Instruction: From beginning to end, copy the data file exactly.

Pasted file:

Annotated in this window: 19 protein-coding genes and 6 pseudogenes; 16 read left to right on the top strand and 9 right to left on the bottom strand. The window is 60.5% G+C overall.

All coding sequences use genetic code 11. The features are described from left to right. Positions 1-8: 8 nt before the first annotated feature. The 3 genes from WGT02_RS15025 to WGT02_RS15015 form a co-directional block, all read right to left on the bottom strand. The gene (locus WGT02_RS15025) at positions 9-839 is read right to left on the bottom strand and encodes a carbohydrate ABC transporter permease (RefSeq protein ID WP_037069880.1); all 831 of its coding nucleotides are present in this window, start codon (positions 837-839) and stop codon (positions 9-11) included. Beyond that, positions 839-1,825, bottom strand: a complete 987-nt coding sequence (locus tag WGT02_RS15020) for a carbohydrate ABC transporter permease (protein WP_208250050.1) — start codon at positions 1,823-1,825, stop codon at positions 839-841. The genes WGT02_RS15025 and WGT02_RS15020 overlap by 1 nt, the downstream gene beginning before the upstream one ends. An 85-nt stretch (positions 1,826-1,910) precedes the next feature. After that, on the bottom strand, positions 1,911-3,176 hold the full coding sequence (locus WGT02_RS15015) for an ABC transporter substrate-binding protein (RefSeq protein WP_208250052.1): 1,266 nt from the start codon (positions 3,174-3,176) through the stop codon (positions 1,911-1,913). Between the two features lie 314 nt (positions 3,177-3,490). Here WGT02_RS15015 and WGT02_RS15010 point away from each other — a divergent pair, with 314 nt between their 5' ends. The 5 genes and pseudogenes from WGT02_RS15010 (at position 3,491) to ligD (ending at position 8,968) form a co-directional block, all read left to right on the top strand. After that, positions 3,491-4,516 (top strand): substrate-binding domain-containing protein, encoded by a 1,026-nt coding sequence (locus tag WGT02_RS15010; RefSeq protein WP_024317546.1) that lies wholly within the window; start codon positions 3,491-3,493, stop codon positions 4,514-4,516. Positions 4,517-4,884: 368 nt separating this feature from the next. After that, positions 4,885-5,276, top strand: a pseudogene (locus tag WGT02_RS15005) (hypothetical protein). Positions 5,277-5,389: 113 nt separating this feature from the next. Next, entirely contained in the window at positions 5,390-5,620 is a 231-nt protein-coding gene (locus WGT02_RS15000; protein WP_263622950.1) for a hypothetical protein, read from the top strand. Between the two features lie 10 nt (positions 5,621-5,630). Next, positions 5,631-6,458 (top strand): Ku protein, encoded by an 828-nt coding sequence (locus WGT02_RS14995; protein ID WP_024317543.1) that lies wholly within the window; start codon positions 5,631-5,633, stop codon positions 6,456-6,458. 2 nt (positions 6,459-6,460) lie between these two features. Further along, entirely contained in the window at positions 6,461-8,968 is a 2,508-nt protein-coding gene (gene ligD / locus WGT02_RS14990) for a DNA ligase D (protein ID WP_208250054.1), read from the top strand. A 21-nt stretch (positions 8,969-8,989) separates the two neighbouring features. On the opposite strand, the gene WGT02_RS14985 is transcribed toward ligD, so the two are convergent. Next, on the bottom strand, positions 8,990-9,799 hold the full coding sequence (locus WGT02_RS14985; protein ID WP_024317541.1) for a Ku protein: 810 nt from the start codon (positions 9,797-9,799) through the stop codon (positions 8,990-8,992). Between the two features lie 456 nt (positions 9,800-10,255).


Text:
Annotated in this window: 19 protein-coding genes and 6 pseudogenes; 16 read left to right on the top strand and 9 right to left on the bottom strand. The window is 60.5% G+C overall.

All coding sequences use genetic code 11. The features are described from left to right. Positions 1-8: 8 nt before the first annotated feature. The 3 genes from WGT02_RS15025 to WGT02_RS15015 form a co-directional block, all read right to left on the bottom strand. The gene (locus WGT02_RS15025) at positions 9-839 is read right to left on the bottom strand and encodes a carbohydrate ABC transporter permease (RefSeq protein ID WP_037069880.1); all 831 of its coding nucleotides are present in this window, start codon (positions 837-839) and stop codon (positions 9-11) included. Beyond that, positions 839-1,825, bottom strand: a complete 987-nt coding sequence (locus tag WGT02_RS15020) for a carbohydrate ABC transporter permease (protein WP_208250050.1) — start codon at positions 1,823-1,825, stop codon at positions 839-841. The genes WGT02_RS15025 and WGT02_RS15020 overlap by 1 nt, the downstream gene beginning before the upstream one ends. An 85-nt stretch (positions 1,826-1,910) precedes the next feature. After that, on the bottom strand, positions 1,911-3,176 hold the full coding sequence (locus WGT02_RS15015) for an ABC transporter substrate-binding protein (RefSeq protein WP_208250052.1): 1,266 nt from the start codon (positions 3,174-3,176) through the stop codon (positions 1,911-1,913). Between the two features lie 314 nt (positions 3,177-3,490). Here WGT02_RS15015 and WGT02_RS15010 point away from each other — a divergent pair, with 314 nt between their 5' ends. The 5 genes and pseudogenes from WGT02_RS15010 (at position 3,491) to ligD (ending at position 8,968) form a co-directional block, all read left to right on the top strand. After that, positions 3,491-4,516 (top strand): substrate-binding domain-containing protein, encoded by a 1,026-nt coding sequence (locus tag WGT02_RS15010; RefSeq protein WP_024317546.1) that lies wholly within the window; start codon positions 3,491-3,493, stop codon positions 4,514-4,516. Positions 4,517-4,884: 368 nt separating this feature from the next. After that, positions 4,885-5,276, top strand: a pseudogene (locus tag WGT02_RS15005) (hypothetical protein). Positions 5,277-5,389: 113 nt separating this feature from the next. Next, entirely contained in the window at positions 5,390-5,620 is a 231-nt protein-coding gene (locus WGT02_RS15000; protein WP_263622950.1) for a hypothetical protein, read from the top strand. Between the two features lie 10 nt (positions 5,621-5,630). Next, positions 5,631-6,458 (top strand): Ku protein, encoded by an 828-nt coding sequence (locus WGT02_RS14995; protein ID WP_024317543.1) that lies wholly within the window; start codon positions 5,631-5,633, stop codon positions 6,456-6,458. 2 nt (positions 6,459-6,460) lie between these two features. Further along, entirely contained in the window at positions 6,461-8,968 is a 2,508-nt protein-coding gene (gene ligD / locus WGT02_RS14990) for a DNA ligase D (protein ID WP_208250054.1), read from the top strand. A 21-nt stretch (positions 8,969-8,989) separates the two neighbouring features. On the opposite strand, the gene WGT02_RS14985 is transcribed toward ligD, so the two are convergent. Next, on the bottom strand, positions 8,990-9,799 hold the full coding sequence (locus WGT02_RS14985; protein ID WP_024317541.1) for a Ku protein: 810 nt from the start codon (positions 9,797-9,799) through the stop codon (positions 8,990-8,992). Between the two features lie 456 nt (positions 9,800-10,255).